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Linux Home Automation
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Disclaimer: None of the opinions expressed on these pages are paid for (unless otherwise stated so). They are strictly the opinions of the admins' and may not represent an endorsement of someones' project, product or service or those of the projects members. If anyone has any issues with these opinions please contact the admin at moc.ahxunil@yrrehcn

Intro

Pinkie: Gee, Brain, what do you want to do tonight?
Brain: The same thing we do every night, Pinkie. Try to control the world!

Paraphrased from: Stephen Speilberg's "Pinkie and the Brain"

Jan 2007

Well we've got some really cool toys to add here and some we're working on.

  • 01/01/2007 - I'm moving the hosting of this project to my Linux HA web pages. No particular reason. But I will be paying a lot more attention to this project. If Sourceforge hasn't redirected the link to my new home page then you will be redirected there in a moment.
  • 08/20/2006 - I've posted an RFC (Request For Comment) on the Circuit Cellar BBS, under the HCS forum. Titled: RFC: HCS-L. I think this is the future of the HCS project and I'd like others to comment on my thoughts. It is my effort to merge this project (the Linux HA project) with the Open Source HCS project.
  • 08/14/2006 - I've finished my book (Linux Smart Home For Dummies / Support pages) and it's now available I'm putting together my list of things to work on (Insteon PLC, HCS II, comm-links). One of the things I really need to do is update the look of these pages (HCS II and this page).
  • 07/04/2006 - I now have the CM15A, CM19A, USB Insteon PLC (iplc) and Labjack drivers working properly under Linux 2.6.15. I didn't do any testing other than using insmod to add them to the module table. I am using the CM15A driver with my cm15d daemon. I can set the clock and send simple X10 commands such as A1AON. I'll get to work on the iplc driver and Misterhouse soon. I'll try to get the drivers posted tonight.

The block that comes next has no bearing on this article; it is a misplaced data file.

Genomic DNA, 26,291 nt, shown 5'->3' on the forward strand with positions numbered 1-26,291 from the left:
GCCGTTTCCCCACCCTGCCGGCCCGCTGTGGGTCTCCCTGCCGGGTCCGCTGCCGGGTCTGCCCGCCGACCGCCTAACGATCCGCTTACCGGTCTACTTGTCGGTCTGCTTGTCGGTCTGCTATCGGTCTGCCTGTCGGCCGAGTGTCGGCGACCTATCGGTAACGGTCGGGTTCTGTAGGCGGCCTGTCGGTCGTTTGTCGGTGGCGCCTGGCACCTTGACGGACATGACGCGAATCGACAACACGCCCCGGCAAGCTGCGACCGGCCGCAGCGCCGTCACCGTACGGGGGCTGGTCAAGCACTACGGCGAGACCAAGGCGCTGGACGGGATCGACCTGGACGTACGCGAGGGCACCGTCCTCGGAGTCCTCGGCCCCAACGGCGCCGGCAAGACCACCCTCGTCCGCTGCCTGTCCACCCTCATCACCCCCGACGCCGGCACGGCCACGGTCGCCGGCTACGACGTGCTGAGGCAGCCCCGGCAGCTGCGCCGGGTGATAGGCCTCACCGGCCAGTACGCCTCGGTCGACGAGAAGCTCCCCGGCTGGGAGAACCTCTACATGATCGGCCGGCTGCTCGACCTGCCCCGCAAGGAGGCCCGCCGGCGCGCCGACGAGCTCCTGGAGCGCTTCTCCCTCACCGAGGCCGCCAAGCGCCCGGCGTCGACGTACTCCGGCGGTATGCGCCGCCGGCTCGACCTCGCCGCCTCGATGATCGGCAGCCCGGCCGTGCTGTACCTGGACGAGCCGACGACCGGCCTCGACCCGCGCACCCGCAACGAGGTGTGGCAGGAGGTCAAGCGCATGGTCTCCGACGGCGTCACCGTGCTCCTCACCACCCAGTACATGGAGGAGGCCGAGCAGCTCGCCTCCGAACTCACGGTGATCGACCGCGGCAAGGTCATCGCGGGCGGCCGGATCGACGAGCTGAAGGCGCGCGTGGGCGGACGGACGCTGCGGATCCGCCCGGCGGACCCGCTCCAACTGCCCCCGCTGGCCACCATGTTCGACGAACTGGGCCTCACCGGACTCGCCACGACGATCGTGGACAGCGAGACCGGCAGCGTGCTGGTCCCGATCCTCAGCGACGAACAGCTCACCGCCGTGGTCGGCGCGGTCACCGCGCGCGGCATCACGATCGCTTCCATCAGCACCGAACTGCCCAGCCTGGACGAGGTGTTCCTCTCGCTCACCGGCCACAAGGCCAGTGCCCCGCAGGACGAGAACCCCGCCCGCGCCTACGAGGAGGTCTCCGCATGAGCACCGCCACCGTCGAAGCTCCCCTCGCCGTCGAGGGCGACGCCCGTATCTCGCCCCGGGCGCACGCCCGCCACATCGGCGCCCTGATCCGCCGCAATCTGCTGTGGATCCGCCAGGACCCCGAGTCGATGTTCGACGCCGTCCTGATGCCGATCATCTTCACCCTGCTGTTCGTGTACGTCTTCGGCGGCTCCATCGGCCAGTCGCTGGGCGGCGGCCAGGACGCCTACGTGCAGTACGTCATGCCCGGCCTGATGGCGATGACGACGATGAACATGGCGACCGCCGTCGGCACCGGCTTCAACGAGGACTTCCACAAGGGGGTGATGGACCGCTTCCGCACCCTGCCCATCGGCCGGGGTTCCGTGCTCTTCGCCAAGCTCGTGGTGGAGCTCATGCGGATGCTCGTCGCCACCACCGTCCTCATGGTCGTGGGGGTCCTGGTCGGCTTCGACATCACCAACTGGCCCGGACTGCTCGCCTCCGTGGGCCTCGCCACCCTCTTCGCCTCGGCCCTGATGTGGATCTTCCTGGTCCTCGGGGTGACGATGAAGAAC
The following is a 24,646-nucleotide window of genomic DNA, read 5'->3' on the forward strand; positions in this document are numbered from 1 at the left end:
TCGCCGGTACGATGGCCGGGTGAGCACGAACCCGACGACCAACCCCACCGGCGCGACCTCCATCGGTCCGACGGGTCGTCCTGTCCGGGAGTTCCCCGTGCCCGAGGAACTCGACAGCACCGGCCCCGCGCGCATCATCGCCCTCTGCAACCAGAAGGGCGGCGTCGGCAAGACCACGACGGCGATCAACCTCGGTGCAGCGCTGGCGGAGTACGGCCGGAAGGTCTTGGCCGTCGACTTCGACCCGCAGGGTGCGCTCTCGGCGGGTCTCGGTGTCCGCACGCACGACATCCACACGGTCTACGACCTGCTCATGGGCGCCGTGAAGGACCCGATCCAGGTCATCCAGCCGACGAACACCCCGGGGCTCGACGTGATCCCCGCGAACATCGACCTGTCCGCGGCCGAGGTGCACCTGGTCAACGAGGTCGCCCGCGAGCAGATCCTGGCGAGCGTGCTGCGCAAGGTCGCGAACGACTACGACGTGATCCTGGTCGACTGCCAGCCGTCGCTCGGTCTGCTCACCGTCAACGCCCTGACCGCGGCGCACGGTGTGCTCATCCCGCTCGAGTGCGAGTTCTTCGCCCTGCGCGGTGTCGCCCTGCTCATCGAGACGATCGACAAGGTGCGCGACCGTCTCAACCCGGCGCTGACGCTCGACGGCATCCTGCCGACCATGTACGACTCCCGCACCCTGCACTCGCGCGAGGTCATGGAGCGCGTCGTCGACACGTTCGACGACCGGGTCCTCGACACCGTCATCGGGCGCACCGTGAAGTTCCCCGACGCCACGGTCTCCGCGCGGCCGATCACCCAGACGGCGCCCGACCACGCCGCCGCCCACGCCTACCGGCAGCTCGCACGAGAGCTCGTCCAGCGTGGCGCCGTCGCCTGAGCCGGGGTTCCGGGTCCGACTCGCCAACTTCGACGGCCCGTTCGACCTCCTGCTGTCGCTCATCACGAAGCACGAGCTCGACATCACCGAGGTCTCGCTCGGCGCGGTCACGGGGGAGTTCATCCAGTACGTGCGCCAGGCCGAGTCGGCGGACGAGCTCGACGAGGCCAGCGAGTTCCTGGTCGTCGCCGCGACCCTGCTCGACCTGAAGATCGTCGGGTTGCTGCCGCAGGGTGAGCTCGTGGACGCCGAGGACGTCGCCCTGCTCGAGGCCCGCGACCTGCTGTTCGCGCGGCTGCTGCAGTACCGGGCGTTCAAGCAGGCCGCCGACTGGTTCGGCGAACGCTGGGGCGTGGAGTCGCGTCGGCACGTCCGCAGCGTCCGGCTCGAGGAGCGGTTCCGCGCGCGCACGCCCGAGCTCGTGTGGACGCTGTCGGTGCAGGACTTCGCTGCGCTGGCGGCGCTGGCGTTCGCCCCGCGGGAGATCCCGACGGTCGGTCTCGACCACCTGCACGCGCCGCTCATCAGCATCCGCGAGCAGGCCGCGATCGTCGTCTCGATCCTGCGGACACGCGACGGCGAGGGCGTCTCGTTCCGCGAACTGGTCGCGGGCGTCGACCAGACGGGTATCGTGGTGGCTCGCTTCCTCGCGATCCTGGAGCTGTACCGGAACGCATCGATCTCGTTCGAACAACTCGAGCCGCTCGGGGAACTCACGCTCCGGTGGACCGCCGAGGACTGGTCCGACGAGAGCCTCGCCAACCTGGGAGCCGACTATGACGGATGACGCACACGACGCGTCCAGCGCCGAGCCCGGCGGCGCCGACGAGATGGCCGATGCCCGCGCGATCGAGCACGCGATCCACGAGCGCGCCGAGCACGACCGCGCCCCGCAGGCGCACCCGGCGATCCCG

• 07/01/2006 - Yea hoo! I'm finally done with my book (Linux Smart Homes For Dummies)! I'm now working on the USB drivers for the Insteon PLC (iplc), the CM15A, the CM19A and the Labjack U12 devices. I discovered that they won't compile under Linux Kernel 2.6.16. My serial Insteon PLC has gone AWOL (grr!). I need to work on that, I understand the problem and I need to work on ways to get around it. In the mean time I'll get the USB Insteon PLC working so I can put more work into my code. See my Insteon page for further details.

  • 12/11/2005 - I spent some more time working on Mr. House and the Smarthome PowerLinc V2. I've now replaced the CM11A with the PowerLinc and it works fine for On and Off. I haven't tried sending any other commands from Misterhouse yet. It doesn't seem to handle the PRESET DIM commands very well so I need to work on that. And, yes, it sends as well as receives. Currently I don't have a package that I can post but I've put together instructions to get it working on my Insteon Page.
  • I've also enabled the donations link (to the left) for this project. While I don't expect to see any donations you never know! Donations would go towards more home automation controllers.So far I've purchased all but one of them, the Insteon PowerLinc V2 which Jennifer Pinkham donated. At the moment this is the controller I'm paying the most attention to. The Cm15A & CM19A are currently on the back burner.
  • I've spoken with Bob Cusey of Insteon and there is no problem with me releasing my code via the GPL. The only thing that needs to be changed is the name so I've changed it from insteond to iplcd. I now also have an experimental USB driver for the USB Insteon PLC. I don't have one so I can't test it but it is a step in the correct direction.